STUDENTS FIND THEIR VOICE AT YOUTH DIALOGUE DAY
The bell rings at South Miami Senior High and the shuffling begins. Chairs scoot, footsteps echo. Typical stuff of high school life, except that the “students” aren’t teenagers but rather adults, ready to be schooled in how different the world is from their
What brings them here is Youth Dialogue Day, an annual event hosted by the school and the South Miami Drug-Free Coalition to engage community leaders in conversations with area youth. Among the attendees this year were representatives from state legislators’ offices, business leaders, law enforcement, school district officials and representatives from community organizations. Their conversations ran the gamut from school cleanliness to immigration, from jobs to health care to community involvement. There’s just one caveat: it’s the kids who do the talking and the adults who do the listening. Questions from the adults are allowed, lectures are not.
“This is a unique opportunity for our youth to be heard by the people who make decisions that impact them,” said Margaret Sotham, Director of the South Miami Drug-Free Coalition. “It’s a whole new generation of leaders inspiring change and learning the strength of their own voice.”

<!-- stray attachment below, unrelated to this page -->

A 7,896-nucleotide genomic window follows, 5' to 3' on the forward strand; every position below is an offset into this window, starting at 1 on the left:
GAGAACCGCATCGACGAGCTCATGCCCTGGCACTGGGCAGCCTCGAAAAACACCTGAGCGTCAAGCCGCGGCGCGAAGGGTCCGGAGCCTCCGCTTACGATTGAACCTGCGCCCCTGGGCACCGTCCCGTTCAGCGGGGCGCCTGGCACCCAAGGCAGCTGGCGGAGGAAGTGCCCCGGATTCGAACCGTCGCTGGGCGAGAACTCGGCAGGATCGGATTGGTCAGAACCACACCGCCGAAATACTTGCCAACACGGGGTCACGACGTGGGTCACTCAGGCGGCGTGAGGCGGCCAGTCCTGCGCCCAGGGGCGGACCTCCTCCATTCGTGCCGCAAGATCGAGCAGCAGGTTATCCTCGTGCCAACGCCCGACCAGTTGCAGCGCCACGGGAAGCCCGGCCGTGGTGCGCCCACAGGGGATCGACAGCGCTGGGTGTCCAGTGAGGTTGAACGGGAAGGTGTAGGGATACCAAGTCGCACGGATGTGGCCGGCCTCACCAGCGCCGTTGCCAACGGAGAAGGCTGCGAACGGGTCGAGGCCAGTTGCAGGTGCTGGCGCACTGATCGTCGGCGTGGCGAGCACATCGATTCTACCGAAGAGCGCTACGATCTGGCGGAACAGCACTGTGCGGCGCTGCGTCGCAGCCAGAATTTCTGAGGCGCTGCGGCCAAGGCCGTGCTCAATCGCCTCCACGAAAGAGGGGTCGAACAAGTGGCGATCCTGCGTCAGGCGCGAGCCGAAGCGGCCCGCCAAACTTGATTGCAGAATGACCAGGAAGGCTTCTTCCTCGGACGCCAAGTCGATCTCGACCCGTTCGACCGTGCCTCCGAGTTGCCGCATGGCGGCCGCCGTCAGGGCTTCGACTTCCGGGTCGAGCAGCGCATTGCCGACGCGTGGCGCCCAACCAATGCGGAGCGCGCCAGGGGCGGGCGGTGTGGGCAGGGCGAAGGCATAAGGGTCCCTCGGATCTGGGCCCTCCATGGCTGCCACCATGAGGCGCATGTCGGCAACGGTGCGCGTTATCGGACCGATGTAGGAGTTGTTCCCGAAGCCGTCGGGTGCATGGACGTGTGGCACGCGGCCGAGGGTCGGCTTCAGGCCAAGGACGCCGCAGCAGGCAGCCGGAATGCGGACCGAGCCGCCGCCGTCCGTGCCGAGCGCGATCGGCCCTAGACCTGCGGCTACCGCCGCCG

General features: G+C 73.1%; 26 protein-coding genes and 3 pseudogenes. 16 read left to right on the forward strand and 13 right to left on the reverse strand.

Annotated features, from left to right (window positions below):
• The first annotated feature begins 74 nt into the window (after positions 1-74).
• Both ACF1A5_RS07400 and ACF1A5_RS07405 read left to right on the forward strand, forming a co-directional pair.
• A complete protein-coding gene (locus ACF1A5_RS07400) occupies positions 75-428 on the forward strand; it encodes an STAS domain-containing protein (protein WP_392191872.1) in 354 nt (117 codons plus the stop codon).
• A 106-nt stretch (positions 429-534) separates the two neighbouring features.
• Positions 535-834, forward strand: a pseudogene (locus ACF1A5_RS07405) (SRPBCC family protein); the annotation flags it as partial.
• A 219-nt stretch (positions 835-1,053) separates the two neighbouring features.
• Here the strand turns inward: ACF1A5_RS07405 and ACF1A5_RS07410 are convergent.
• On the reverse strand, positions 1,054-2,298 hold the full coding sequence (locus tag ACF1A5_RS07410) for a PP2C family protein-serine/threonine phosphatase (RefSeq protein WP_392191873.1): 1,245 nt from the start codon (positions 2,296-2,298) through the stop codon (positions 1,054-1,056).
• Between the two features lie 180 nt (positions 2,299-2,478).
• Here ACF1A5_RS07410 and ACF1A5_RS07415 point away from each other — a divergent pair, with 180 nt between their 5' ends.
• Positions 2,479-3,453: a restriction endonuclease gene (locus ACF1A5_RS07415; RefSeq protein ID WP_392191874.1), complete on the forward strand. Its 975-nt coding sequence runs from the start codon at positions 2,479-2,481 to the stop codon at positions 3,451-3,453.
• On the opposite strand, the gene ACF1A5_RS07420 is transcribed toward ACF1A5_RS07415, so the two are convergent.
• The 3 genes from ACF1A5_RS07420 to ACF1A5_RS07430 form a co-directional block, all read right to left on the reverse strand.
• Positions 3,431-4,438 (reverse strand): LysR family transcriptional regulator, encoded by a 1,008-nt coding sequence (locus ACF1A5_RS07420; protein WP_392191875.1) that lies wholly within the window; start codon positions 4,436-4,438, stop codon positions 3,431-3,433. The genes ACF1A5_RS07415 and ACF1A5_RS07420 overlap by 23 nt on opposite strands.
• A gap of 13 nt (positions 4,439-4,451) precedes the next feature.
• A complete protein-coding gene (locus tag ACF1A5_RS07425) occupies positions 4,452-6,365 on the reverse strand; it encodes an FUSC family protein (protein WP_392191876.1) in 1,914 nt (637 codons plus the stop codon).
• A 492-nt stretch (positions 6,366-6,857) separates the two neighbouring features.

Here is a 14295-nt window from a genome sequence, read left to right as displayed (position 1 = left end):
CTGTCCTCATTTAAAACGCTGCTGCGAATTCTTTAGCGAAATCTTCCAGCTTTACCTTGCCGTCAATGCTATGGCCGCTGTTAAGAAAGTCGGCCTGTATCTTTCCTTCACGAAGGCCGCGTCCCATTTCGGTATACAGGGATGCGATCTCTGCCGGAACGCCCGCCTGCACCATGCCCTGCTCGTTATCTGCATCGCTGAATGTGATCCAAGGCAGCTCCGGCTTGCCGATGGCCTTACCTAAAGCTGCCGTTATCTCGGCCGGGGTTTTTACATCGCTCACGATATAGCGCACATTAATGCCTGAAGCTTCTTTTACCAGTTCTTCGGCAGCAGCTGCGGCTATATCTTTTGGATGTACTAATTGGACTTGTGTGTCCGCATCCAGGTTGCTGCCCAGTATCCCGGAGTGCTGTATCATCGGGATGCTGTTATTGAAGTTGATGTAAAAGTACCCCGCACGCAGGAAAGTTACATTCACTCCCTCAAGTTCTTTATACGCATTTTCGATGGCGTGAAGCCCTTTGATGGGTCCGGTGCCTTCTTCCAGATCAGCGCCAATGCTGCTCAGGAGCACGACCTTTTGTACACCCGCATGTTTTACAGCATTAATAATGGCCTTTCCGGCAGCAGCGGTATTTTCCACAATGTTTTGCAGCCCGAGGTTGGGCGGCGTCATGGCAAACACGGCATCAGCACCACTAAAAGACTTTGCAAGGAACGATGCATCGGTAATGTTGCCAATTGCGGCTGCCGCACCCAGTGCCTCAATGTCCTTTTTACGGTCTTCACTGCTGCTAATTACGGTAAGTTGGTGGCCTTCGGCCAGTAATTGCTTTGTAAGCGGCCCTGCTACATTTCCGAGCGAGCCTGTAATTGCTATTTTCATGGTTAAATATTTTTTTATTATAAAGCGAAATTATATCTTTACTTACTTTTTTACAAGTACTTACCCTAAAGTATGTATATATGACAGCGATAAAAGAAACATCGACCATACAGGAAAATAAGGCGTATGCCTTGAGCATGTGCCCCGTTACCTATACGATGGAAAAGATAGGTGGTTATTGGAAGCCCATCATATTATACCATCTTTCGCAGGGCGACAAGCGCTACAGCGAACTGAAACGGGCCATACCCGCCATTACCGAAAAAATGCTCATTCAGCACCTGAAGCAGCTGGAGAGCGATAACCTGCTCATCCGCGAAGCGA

And heard they were. One student noted at the end of the day that he was encouraged to know adults cared about what’s happening in the schools and the students’ lives.
This year’s Youth Dialogue Day, held on Jan. 24, drew more than 60 adults and youth to the three-hour event. Students occupied a handful of the seats at strategically arranged tables in a cordoned-off section of the school gymnasium, while adults filled in the rest. A signal the beginning and end of each discussion round, helped usher adults to a different table to begin again. After the discussion rounds, attendees were treated to a performance by students participating in the coalition’s Street To Stage afterschool program, which uses the arts to teach resiliency, and reflected on the day’s learning over lunch, provided by Carrabba’s of South Miami. Chamber South and Publix also contributed to the event.
Gilberto Bonce, principal at South Miami Senior High, talked with pride about the school, its legacy and the incredible potential of students there, and he also encouraged the guests to heed the call to listen and not talk. “Our students have a lot to say and the need a forum like Youth Dialogue Day to make it possible for them to speak out,” Bonce said. “I couldn’t be prouder of them or more pleased that our guests really took to heart their mission to listen.”